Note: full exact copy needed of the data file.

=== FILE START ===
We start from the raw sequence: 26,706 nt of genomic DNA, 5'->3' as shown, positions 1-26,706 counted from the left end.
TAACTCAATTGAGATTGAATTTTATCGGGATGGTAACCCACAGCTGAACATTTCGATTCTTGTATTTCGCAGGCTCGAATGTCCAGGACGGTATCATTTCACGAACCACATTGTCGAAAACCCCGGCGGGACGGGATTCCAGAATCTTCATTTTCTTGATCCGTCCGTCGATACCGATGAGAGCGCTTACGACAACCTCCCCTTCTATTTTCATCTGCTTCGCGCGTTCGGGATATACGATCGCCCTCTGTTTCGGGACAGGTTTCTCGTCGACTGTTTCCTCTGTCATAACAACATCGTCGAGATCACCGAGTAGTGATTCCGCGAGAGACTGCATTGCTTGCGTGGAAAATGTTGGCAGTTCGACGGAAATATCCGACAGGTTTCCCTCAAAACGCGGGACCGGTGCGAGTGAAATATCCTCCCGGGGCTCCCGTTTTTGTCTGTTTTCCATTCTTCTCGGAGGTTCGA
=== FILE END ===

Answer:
We start from the raw sequence: 26,706 nt of genomic DNA, 5'->3' as shown, positions 1-26,706 counted from the left end.
TAACTCAATTGAGATTGAATTTTATCGGGATGGTAACCCACAGCTGAACATTTCGATTCTTGTATTTCGCAGGCTCGAATGTCCAGGACGGTATCATTTCACGAACCACATTGTCGAAAACCCCGGCGGGACGGGATTCCAGAATCTTCATTTTCTTGATCCGTCCGTCGATACCGATGAGAGCGCTTACGACAACCTCCCCTTCTATTTTCATCTGCTTCGCGCGTTCGGGATATACGATCGCCCTCTGTTTCGGGACAGGTTTCTCGTCGACTGTTTCCTCTGTCATAACAACATCGTCGAGATCACCGAGTAGTGATTCCGCGAGAGACTGCATTGCTTGCGTGGAAAATGTTGGCAGTTCGACGGAAATATCCGACAGGTTTCCCTCAAAACGCGGGACCGGTGCGAGTGAAATATCCTCCCGGGGCTCCCGTTTTTGTCTGTTTTCCATTCTTCTCGGAGGTTCGA